Democracy, Referendums and Brexit: A Classical Perspective

Zack Case

“Democracy is the worst form of government except all those other forms that have been tried from time to time.”
Winston Churchill

Chaos reigns in the age of Brexit. It feels like we’re trapped inside a runaway train steaming towards a forked track. Each track leads into a dark tunnel, one being darker and scarier than the other, but with no certain end in sight in either case. For all we know each track ends at the cliffs. The conductors are busy arguing amongst themselves and fighting for control of the train’s direction. They are not slamming on the brakes. The train speeds on.

These last few weeks have been unusually chaotic by Brexit standards. In the House of Commons there has been a vote, a political coup, another vote – but still no coherent and cohesive plan. British politics remains more divided and divisive than ever. And yet we haven’t had that one thing which possibly could unite people on both sides of the political divide. A second referendum. Only with a ‘People’s Vote’ can we, like James Bond in any Bond film, unshackle ourselves, break into the conductor’s cabin and hit the brakes. Only then can we reverse the train’s ominous advance.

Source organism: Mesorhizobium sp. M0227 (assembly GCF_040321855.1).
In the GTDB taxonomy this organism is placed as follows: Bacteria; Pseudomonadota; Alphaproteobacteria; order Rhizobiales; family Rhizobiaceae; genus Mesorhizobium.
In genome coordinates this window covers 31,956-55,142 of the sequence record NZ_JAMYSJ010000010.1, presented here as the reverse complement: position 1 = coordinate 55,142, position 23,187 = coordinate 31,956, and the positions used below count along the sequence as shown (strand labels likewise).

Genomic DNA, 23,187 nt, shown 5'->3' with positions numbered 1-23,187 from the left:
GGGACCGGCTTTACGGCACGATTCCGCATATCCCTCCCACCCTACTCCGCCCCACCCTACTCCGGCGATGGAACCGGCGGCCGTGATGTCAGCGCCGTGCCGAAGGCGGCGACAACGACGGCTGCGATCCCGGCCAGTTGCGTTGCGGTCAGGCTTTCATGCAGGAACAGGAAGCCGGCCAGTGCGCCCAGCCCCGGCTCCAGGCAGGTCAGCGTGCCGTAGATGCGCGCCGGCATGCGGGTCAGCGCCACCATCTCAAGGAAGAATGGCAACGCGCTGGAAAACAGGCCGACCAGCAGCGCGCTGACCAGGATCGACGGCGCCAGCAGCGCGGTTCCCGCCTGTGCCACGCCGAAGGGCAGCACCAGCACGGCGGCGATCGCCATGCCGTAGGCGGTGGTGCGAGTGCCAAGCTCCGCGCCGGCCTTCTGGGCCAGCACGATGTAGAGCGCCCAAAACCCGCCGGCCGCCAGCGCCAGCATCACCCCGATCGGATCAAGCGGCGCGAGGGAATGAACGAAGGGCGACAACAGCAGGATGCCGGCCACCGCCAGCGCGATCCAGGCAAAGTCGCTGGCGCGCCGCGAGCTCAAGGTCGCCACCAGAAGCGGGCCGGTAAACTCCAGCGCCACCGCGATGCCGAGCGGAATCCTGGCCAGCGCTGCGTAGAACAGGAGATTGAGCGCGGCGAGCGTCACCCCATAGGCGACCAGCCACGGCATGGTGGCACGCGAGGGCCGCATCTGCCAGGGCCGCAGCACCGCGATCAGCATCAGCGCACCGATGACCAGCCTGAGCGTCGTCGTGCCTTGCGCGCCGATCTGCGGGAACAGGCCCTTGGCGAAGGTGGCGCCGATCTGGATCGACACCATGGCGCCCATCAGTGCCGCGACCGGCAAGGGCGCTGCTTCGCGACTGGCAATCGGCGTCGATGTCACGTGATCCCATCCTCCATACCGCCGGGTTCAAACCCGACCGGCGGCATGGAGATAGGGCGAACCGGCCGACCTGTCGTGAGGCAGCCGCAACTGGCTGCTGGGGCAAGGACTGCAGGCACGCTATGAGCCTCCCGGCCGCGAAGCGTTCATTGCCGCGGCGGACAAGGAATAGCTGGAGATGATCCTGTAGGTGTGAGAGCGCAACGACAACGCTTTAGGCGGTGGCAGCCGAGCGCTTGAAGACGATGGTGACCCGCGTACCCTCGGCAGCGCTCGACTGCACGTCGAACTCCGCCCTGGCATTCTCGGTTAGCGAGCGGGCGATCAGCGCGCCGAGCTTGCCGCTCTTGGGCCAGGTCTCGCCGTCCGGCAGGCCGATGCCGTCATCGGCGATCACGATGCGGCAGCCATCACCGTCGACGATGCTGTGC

Take whatever argument you like for having a second referendum. Mine is simply that democracy requires referendums. If we believe that we live in a democracy, then our democracy ought to start acting like one. If we trusted the people to take us out of the EU, then we ought to trust the people to take us out of the EU – or to put us back in, if they have changed their minds. And why shouldn’t they? If all mistakes were forever binding, we’d live in a pretty horrible – totalitarian, that is – society.

The Athenians came to their senses after what Thucydides refers to as Mytilenian debate in 427 BC, their own second referendum, if you will.

Despite initially voting unanimously to condemn all the men of Mytilene to death and all the women and children to slavery after the colony had revolted, the Athenian assembly overturned its decision and punished only the leaders of the revolt. A second referendum – a second referendum held even though the result of first vote was unanimous, in contradistinction to the split Brexit vote – ended up sparing the lives of innocent men and preserving the freedom of innocent women and children. Let the words of Thucydides’ Diodotus, bidding the Athenian assembly to think twice before taking drastic action, ring loudly: ‘the two greatest obstacles to good decision-making are haste and anger.’